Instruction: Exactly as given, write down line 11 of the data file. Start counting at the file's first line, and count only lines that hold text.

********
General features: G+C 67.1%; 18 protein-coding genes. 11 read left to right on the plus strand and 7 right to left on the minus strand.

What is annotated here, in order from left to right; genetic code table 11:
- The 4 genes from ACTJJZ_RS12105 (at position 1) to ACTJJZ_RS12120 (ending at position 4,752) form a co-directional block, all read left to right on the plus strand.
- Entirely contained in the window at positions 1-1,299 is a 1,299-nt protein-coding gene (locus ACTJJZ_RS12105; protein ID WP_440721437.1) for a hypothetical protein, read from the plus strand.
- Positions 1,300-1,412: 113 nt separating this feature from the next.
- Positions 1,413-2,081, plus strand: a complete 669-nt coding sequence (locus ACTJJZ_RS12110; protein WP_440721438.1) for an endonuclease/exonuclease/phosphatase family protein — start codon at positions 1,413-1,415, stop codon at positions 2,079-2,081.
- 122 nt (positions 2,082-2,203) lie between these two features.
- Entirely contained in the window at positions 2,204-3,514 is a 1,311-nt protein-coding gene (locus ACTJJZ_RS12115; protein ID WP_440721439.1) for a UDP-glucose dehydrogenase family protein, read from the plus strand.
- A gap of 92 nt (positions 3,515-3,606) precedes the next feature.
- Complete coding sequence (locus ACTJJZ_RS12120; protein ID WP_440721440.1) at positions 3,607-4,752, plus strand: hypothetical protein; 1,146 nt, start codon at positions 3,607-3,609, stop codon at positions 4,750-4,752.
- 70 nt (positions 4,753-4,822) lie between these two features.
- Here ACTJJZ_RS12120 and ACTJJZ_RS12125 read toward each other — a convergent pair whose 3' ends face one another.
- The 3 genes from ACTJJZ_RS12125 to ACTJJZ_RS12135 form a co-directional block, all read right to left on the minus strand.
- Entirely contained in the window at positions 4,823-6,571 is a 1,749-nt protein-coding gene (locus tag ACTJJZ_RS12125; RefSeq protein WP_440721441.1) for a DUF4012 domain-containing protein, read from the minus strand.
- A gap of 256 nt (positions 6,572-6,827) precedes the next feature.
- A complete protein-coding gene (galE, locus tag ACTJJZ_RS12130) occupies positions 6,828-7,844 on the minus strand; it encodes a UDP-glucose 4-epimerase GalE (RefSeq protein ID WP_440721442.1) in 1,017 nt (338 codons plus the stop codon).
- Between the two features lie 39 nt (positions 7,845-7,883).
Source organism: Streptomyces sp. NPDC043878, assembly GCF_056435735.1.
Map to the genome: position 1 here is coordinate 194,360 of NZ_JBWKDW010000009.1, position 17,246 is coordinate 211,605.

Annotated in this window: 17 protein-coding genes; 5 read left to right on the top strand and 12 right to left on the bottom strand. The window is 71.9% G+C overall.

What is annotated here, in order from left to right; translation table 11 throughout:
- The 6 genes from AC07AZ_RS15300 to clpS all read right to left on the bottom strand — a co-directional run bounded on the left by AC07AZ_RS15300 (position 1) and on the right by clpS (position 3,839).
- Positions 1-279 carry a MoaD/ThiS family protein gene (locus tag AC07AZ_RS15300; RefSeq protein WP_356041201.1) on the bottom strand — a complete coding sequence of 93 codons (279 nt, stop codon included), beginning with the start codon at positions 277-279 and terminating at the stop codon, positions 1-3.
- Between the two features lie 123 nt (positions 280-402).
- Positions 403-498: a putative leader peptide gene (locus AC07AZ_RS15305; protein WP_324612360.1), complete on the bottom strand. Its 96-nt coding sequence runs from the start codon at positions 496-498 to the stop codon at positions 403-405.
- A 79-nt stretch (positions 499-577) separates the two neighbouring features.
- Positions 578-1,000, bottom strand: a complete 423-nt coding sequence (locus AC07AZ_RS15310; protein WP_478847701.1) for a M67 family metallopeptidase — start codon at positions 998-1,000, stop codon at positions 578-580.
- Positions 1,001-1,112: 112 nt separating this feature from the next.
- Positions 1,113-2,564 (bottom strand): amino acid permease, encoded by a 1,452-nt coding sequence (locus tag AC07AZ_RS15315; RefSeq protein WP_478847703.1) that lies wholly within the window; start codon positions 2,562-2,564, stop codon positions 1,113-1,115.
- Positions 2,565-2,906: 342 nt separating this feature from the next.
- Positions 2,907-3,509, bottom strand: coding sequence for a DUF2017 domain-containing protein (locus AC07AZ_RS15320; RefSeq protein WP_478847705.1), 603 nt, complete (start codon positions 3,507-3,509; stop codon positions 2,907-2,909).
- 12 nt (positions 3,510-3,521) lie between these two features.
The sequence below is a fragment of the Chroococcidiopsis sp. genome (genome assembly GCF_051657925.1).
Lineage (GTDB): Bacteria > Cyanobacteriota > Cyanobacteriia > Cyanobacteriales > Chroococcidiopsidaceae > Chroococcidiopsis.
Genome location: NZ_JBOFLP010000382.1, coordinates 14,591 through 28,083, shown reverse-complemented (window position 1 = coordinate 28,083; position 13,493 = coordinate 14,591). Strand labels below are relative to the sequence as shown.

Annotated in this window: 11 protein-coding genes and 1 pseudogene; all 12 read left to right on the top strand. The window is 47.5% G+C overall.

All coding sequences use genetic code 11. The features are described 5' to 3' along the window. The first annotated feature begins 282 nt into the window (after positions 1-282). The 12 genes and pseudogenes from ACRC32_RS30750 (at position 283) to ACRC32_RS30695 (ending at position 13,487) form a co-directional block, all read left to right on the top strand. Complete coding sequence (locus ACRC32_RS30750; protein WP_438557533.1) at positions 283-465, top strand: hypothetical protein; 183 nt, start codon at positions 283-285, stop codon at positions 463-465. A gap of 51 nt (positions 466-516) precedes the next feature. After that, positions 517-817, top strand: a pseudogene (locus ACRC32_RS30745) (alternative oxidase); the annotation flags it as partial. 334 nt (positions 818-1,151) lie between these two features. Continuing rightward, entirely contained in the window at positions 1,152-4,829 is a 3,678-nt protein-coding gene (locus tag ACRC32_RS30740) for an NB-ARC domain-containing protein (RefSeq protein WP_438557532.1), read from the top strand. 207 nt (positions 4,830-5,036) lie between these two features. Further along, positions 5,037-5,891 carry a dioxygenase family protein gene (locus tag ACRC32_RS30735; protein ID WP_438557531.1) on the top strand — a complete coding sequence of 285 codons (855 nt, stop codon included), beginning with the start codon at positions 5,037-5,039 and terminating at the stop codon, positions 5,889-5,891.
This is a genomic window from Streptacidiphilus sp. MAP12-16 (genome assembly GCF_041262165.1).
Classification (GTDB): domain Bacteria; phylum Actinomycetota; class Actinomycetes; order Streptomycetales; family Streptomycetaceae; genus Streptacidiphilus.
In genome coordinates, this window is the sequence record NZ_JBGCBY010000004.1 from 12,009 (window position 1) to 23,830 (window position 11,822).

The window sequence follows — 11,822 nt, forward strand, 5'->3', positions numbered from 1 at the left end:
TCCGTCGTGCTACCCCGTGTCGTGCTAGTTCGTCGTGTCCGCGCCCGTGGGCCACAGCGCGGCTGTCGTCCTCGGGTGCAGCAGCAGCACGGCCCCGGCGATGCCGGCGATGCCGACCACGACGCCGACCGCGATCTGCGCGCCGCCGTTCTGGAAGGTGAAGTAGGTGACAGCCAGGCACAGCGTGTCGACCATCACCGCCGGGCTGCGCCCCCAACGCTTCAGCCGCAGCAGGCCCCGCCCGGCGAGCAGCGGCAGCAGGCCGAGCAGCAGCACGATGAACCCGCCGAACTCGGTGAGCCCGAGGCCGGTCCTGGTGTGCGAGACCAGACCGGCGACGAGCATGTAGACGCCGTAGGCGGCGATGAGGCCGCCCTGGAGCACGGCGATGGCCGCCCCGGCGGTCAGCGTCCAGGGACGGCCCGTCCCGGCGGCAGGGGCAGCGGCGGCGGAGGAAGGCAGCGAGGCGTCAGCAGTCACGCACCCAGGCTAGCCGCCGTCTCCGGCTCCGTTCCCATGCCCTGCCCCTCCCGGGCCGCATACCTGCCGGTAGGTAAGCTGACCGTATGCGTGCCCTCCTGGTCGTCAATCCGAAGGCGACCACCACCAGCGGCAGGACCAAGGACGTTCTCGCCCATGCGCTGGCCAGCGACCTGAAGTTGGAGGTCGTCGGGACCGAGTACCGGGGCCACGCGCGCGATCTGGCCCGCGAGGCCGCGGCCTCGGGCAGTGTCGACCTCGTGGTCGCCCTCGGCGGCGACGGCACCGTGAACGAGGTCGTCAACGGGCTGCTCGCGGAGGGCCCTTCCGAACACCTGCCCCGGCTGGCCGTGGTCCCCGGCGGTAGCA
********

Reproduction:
- 70 nt (positions 4,753-4,822) lie between these two features.